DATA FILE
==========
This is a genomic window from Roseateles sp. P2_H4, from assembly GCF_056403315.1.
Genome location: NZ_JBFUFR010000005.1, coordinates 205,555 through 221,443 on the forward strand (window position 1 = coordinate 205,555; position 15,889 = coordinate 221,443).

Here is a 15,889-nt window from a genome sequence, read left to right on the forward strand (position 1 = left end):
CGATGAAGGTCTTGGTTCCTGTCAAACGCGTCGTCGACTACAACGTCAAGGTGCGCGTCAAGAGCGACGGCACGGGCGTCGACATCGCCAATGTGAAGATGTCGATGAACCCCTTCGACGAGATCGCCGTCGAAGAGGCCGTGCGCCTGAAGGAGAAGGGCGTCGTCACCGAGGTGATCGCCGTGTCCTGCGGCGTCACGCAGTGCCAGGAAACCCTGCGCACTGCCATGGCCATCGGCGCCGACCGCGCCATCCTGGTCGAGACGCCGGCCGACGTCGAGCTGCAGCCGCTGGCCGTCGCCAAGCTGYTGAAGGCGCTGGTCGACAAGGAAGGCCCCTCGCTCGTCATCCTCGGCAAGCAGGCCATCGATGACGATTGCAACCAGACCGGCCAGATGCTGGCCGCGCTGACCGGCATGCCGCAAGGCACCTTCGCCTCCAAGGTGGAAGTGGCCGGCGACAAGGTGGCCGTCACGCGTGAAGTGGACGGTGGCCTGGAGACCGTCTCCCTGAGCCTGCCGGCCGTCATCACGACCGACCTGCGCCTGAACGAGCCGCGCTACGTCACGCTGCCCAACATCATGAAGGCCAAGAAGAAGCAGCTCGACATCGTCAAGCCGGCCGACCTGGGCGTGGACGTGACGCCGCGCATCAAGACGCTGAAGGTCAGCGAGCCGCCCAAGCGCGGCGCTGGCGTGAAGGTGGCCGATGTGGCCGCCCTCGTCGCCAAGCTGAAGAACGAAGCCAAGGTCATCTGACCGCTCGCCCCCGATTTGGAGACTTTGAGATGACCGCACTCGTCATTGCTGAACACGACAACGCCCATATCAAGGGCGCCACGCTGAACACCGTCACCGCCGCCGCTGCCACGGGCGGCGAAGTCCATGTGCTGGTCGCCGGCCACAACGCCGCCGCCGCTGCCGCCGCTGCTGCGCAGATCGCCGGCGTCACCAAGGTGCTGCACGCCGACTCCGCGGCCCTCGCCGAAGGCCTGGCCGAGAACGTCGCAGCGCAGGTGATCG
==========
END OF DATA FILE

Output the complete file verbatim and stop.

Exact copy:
This is a genomic window from Roseateles sp. P2_H4, from assembly GCF_056403315.1.
Genome location: NZ_JBFUFR010000005.1, coordinates 205,555 through 221,443 on the forward strand (window position 1 = coordinate 205,555; position 15,889 = coordinate 221,443).

Here is a 15,889-nt window from a genome sequence, read left to right on the forward strand (position 1 = left end):
CGATGAAGGTCTTGGTTCCTGTCAAACGCGTCGTCGACTACAACGTCAAGGTGCGCGTCAAGAGCGACGGCACGGGCGTCGACATCGCCAATGTGAAGATGTCGATGAACCCCTTCGACGAGATCGCCGTCGAAGAGGCCGTGCGCCTGAAGGAGAAGGGCGTCGTCACCGAGGTGATCGCCGTGTCCTGCGGCGTCACGCAGTGCCAGGAAACCCTGCGCACTGCCATGGCCATCGGCGCCGACCGCGCCATCCTGGTCGAGACGCCGGCCGACGTCGAGCTGCAGCCGCTGGCCGTCGCCAAGCTGYTGAAGGCGCTGGTCGACAAGGAAGGCCCCTCGCTCGTCATCCTCGGCAAGCAGGCCATCGATGACGATTGCAACCAGACCGGCCAGATGCTGGCCGCGCTGACCGGCATGCCGCAAGGCACCTTCGCCTCCAAGGTGGAAGTGGCCGGCGACAAGGTGGCCGTCACGCGTGAAGTGGACGGTGGCCTGGAGACCGTCTCCCTGAGCCTGCCGGCCGTCATCACGACCGACCTGCGCCTGAACGAGCCGCGCTACGTCACGCTGCCCAACATCATGAAGGCCAAGAAGAAGCAGCTCGACATCGTCAAGCCGGCCGACCTGGGCGTGGACGTGACGCCGCGCATCAAGACGCTGAAGGTCAGCGAGCCGCCCAAGCGCGGCGCTGGCGTGAAGGTGGCCGATGTGGCCGCCCTCGTCGCCAAGCTGAAGAACGAAGCCAAGGTCATCTGACCGCTCGCCCCCGATTTGGAGACTTTGAGATGACCGCACTCGTCATTGCTGAACACGACAACGCCCATATCAAGGGCGCCACGCTGAACACCGTCACCGCCGCCGCTGCCACGGGCGGCGAAGTCCATGTGCTGGTCGCCGGCCACAACGCCGCCGCCGCTGCCGCCGCTGCTGCGCAGATCGCCGGCGTCACCAAGGTGCTGCACGCCGACTCCGCGGCCCTCGCCGAAGGCCTGGCCGAGAACGTCGCAGCGCAGGTGATCG